Besides Windows, other trouble spots at Microsoft

Server and Tools division is the lone bright spot

Windows Vista and XP may shoulder most of the blame for Microsoft's mediocre second quarter results announced Thursday, but few of the software maker's divisions were shining beacons.

Revenue at its Windows client division fell 8 percent due to delayed corporate upgrades of PCs and cannibalization of consumer notebook sales by netbooks installed with Windows XP.

"This quarter's report emphasizes how dependent Microsoft really is on PC sales, despite all its efforts to diversify into new businesses," said Matt Rosoff, an analyst with the independent Directions on Microsoft. "The company must continue to diversify in order to remain strong for the long term."

Problem was, other Microsoft groups were either hammered by a drop in sales or a failure to rein in expenses.

The normally reliable Microsoft Business Division, for example, was hurt by weak PC sales. Profits at MBD, which sells the profit machine known as Microsoft Office, fell 1 percent, dragged down by a US$224 million decrease in consumer sales, primarily due to fewer PCs shipping with copies of Microsoft Office 2007, according to a 10-Q filing by Microsoft to the SEC Thursday.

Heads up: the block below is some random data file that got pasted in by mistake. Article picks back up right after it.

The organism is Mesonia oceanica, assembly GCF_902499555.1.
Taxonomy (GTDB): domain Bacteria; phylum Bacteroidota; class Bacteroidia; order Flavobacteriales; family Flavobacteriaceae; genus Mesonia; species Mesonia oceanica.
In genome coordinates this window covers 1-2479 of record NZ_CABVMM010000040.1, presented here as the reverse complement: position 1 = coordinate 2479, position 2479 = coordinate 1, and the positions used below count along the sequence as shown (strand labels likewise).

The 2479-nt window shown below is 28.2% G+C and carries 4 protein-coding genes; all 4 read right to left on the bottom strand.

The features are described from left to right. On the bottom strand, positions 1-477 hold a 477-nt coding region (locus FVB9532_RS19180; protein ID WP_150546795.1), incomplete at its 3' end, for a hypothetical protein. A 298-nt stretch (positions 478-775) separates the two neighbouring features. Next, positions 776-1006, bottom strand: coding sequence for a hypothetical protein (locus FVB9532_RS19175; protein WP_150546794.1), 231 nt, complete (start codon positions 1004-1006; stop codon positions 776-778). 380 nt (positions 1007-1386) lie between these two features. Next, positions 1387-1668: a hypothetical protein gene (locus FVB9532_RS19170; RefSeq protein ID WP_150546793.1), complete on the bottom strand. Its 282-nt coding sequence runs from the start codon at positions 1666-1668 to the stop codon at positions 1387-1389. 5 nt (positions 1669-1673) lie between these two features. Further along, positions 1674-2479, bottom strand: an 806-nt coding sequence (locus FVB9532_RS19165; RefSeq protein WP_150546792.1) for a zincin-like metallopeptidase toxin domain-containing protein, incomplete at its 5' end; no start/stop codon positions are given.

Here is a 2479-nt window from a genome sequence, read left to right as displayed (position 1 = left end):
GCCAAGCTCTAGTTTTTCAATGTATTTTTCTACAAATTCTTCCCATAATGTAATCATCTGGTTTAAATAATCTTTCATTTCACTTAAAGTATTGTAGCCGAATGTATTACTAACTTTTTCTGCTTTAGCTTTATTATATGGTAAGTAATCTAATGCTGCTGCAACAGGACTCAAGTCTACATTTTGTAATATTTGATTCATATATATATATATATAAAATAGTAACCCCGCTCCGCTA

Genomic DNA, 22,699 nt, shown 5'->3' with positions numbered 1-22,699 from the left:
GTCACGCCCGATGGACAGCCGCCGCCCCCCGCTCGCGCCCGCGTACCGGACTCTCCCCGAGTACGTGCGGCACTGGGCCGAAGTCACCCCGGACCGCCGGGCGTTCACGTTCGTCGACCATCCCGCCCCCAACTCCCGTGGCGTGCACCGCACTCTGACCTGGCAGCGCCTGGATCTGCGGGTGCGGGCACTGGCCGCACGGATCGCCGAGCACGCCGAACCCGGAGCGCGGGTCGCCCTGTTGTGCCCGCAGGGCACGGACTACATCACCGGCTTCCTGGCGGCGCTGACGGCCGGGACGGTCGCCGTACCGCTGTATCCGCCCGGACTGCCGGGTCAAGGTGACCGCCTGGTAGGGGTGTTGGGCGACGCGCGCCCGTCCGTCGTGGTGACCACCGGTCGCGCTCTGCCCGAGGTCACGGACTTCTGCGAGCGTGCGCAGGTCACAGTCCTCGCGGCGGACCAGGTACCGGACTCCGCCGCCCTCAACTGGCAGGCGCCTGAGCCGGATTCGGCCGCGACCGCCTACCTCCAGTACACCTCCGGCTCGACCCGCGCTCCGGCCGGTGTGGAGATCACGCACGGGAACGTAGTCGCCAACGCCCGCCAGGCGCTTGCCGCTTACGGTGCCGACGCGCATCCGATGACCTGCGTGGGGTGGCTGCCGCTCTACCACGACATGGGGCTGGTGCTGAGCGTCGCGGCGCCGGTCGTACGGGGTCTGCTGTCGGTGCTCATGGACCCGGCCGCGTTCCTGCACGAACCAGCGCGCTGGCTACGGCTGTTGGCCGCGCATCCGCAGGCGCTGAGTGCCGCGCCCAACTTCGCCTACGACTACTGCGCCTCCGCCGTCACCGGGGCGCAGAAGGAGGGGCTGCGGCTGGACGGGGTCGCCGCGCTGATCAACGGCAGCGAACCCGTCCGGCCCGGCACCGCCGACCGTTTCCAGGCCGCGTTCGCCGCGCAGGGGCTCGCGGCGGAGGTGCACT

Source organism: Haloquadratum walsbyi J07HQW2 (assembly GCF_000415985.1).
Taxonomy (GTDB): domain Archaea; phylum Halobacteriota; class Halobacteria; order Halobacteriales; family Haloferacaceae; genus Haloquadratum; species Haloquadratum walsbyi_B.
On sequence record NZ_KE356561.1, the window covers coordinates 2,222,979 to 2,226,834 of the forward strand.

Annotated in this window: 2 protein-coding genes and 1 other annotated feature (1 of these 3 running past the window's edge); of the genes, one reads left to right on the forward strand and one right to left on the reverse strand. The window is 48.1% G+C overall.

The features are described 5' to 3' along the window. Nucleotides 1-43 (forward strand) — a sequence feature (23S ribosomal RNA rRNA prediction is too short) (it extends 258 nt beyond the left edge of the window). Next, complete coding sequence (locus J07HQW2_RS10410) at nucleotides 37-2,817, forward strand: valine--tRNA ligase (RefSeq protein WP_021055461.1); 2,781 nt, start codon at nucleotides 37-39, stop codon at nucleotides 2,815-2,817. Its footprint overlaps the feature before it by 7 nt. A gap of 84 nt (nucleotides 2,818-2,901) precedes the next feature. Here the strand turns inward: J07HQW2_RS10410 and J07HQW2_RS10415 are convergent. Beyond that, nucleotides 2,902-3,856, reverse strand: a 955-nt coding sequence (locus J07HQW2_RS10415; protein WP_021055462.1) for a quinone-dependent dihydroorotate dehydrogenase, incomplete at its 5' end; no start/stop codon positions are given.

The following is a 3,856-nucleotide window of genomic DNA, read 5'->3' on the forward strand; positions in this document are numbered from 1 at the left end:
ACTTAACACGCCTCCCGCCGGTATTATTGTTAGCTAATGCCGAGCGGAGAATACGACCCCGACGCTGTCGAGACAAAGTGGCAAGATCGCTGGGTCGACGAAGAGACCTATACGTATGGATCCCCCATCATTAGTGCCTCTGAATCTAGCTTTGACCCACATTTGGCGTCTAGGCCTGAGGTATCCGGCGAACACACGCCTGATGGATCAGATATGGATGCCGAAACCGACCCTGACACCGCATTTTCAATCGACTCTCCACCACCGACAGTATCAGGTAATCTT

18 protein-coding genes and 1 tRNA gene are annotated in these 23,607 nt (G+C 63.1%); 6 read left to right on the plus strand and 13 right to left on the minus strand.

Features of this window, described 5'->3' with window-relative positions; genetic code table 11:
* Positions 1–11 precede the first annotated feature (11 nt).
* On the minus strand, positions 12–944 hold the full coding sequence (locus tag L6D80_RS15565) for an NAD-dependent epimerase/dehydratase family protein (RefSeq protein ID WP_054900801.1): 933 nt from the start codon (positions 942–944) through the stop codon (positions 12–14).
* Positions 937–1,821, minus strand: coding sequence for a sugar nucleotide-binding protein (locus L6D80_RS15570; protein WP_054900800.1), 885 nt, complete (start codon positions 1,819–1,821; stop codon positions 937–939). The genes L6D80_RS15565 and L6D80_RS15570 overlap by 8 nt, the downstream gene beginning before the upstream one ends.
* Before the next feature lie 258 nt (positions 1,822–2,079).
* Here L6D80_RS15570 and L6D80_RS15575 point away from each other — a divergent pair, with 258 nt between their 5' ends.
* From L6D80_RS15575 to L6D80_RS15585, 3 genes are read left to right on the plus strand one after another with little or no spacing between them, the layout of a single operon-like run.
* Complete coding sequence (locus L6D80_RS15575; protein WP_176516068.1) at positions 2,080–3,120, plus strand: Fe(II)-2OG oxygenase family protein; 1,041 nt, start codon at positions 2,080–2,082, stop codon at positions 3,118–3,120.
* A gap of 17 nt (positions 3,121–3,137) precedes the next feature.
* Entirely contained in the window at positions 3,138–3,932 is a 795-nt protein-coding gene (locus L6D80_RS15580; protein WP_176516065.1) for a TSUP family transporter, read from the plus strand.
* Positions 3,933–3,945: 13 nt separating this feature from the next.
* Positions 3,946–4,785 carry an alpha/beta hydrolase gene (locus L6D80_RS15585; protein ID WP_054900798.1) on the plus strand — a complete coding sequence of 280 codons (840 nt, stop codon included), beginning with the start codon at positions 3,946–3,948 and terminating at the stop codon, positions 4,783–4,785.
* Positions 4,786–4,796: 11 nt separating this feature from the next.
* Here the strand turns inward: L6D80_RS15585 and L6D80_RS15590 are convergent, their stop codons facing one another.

A $100 million drop in the sale of Zune devices contributed to a 60 percent decrease in the Entertainment and Devices division's operating income, to $151 million. Strong sales of Xbox 360 consoles, however, helped lift revenue 3 percent to US$3.18 billion.

Microsoft's weakest financial performer was its Online Services Business, which continued its money-losing ways. Revenue from Web advertising and subscriptions to services such as Windows Live Hotmail was flat at $866 million in the second quarter, while the loss nearly doubled (91 percent) to US$471 million.

The loss widened in part due to a US$137 million increase in cost of revenue, as Microsoft made payouts to users who tried its Live Search site, which competes with Google's search.

Former Yahoo executive Qi Lu took over this month as new head of the online group.

Microsoft's lone bright spot was its Server and Tools division, where sales were up 15 percent year-over-year to US$3.74 billion.

The Server and Tools unit, which includes enterprise software products Windows Server and SQL Server, is headed by longtime Microsoft executive Bob Muglia, who was recently promoted to president.

Microsoft still reported profits and revenues that would be the envy of almost any tech firm, especially in these economic times. Its operating profit was $5.94 billion on total revenue of US$16.63 billion. Revenue was up 2 percent year-over-year while operating income was down 8%.

The company is still reining in expenses, however, by trimming its 96,000 headcount by 2,000 to 3,000 over the next 18 months, including 1,400 layoffs being announced Thursday.

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